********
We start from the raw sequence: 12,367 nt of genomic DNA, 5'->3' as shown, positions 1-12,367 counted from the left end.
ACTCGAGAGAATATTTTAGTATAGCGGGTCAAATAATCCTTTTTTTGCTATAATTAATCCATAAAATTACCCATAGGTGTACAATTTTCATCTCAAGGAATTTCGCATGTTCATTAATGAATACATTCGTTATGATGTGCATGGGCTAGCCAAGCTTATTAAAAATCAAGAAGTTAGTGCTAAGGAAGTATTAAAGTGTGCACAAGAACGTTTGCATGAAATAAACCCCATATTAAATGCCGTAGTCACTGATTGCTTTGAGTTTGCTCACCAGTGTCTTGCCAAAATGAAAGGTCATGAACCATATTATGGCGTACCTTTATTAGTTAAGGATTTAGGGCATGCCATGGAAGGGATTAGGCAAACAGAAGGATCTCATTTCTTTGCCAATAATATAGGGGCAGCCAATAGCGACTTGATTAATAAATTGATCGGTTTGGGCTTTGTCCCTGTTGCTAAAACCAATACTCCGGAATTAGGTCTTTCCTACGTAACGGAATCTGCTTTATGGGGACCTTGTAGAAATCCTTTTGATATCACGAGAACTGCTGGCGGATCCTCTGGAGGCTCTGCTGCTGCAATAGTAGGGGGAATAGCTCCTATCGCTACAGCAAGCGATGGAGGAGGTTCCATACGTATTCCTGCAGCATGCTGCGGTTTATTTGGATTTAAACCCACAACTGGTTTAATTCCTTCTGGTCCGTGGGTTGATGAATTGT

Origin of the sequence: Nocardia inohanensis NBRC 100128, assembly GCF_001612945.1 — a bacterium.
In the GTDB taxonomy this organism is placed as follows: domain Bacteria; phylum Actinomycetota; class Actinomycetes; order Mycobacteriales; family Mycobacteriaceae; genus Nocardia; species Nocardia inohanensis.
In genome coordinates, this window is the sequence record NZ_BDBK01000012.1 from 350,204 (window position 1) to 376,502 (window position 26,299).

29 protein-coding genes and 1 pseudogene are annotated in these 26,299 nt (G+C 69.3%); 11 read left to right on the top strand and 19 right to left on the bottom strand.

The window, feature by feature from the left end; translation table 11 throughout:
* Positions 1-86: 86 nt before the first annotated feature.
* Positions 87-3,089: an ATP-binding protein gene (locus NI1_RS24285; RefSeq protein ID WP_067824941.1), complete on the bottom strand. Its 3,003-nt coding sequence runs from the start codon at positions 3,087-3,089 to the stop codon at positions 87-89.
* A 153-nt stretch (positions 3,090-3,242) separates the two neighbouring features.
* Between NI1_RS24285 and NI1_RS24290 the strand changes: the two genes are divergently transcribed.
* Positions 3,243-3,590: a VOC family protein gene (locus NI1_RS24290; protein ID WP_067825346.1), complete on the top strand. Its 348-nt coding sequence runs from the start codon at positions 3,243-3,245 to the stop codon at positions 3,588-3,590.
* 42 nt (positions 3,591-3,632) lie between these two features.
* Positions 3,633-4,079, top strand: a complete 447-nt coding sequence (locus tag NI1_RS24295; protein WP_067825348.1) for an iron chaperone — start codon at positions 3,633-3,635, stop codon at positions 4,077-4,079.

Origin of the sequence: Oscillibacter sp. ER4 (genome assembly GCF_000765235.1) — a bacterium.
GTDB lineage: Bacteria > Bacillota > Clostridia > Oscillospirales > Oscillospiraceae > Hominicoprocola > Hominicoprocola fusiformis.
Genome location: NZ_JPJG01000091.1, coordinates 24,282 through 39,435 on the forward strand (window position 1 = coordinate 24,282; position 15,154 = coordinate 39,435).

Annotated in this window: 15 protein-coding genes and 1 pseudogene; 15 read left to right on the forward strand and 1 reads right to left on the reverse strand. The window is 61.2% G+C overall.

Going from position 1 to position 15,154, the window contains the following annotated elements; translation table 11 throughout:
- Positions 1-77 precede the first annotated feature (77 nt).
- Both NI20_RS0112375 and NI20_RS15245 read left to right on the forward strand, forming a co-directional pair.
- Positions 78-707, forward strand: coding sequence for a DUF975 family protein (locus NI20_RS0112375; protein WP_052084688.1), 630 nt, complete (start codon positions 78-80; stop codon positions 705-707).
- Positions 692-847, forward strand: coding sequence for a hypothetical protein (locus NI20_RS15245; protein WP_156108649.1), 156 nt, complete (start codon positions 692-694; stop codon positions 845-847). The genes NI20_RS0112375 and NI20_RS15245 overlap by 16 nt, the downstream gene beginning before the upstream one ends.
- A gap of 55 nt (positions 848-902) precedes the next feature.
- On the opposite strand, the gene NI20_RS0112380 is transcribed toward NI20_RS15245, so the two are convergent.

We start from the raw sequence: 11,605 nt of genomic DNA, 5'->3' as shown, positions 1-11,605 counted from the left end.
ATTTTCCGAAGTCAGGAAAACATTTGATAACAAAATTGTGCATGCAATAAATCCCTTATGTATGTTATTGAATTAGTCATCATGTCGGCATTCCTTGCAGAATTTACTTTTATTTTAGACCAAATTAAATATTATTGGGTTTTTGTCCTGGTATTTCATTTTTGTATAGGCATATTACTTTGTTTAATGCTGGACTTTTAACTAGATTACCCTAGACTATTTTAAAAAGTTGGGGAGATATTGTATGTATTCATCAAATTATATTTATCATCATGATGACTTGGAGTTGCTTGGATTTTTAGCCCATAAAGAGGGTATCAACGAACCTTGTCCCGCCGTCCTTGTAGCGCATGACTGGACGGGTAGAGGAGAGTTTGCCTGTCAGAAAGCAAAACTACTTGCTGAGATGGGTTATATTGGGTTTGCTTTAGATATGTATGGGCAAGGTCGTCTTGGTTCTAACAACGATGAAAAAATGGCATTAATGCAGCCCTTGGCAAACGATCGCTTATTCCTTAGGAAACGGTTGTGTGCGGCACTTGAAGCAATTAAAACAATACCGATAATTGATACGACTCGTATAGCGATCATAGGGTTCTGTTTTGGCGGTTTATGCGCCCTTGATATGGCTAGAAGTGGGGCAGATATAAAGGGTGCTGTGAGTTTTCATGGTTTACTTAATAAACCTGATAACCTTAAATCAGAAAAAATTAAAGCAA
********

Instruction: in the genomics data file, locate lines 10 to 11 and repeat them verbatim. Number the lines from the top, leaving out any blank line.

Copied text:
* A 153-nt stretch (positions 3,090-3,242) separates the two neighbouring features.
* Between NI1_RS24285 and NI1_RS24290 the strand changes: the two genes are divergently transcribed.